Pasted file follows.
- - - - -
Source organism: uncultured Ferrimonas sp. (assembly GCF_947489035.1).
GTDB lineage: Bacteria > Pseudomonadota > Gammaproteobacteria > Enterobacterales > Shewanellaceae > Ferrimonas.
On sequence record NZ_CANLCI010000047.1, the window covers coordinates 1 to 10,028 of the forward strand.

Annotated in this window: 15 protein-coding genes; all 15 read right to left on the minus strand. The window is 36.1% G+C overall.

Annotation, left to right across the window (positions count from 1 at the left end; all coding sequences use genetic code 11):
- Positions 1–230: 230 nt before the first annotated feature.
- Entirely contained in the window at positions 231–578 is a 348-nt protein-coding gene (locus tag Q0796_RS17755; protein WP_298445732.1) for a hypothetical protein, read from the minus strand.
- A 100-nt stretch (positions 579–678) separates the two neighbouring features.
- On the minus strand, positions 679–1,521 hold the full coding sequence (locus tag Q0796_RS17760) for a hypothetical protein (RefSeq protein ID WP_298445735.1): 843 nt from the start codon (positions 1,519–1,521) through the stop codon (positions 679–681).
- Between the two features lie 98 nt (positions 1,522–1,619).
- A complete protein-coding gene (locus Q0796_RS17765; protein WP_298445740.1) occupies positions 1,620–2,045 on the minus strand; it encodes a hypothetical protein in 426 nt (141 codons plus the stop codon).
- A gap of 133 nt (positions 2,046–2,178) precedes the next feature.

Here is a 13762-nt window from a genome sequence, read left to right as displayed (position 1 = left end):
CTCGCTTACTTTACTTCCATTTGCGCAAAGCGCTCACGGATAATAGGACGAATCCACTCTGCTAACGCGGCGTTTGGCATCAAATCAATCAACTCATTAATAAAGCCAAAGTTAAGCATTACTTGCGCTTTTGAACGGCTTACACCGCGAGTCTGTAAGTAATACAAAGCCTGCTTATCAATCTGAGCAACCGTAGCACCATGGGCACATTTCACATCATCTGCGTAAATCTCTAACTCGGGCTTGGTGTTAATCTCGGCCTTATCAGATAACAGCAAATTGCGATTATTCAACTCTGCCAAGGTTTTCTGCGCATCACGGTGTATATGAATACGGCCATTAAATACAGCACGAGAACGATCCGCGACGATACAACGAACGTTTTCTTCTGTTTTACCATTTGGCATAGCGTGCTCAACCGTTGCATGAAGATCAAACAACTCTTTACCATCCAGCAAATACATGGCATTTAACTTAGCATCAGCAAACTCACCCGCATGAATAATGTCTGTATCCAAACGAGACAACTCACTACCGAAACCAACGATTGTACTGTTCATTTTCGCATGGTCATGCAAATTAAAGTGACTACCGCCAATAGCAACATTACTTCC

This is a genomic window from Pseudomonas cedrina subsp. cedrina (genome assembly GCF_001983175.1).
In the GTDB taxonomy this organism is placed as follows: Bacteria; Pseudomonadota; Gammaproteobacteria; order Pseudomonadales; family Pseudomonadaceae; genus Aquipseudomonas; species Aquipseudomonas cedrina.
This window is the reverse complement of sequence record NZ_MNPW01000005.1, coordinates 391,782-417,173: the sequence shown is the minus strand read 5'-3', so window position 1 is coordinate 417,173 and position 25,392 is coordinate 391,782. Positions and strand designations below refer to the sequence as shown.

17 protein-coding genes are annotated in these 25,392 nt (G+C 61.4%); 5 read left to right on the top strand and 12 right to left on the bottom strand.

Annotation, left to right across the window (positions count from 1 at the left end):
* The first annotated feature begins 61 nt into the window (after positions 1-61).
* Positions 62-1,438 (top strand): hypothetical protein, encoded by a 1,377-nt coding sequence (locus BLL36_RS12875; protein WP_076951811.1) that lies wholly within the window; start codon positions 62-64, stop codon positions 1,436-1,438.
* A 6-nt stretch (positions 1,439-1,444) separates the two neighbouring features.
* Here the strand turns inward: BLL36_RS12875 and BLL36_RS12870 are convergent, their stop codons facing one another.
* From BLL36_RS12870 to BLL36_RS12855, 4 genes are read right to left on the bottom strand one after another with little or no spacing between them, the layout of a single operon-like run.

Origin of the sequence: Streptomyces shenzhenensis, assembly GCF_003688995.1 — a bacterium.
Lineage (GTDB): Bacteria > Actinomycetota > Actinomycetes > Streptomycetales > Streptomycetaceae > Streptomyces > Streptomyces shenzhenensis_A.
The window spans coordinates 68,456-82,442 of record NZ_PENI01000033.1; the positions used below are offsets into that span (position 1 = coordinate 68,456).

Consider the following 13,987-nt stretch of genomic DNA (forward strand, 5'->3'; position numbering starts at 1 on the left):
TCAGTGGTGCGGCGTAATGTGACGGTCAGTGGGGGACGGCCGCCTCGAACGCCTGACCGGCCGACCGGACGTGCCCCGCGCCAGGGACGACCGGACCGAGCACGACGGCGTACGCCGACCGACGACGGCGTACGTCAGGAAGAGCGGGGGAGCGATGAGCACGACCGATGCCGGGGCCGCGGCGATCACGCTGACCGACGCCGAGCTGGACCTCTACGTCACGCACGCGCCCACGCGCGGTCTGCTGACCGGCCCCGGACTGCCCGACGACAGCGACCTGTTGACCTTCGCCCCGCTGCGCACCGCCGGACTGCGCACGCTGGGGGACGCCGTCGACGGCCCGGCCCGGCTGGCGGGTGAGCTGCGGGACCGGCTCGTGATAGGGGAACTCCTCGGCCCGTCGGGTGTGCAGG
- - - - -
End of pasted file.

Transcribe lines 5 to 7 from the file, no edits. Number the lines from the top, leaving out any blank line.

Annotation, left to right across the window (positions count from 1 at the left end; all coding sequences use genetic code 11):
- Positions 1–230: 230 nt before the first annotated feature.
- Entirely contained in the window at positions 231–578 is a 348-nt protein-coding gene (locus tag Q0796_RS17755; protein WP_298445732.1) for a hypothetical protein, read from the minus strand.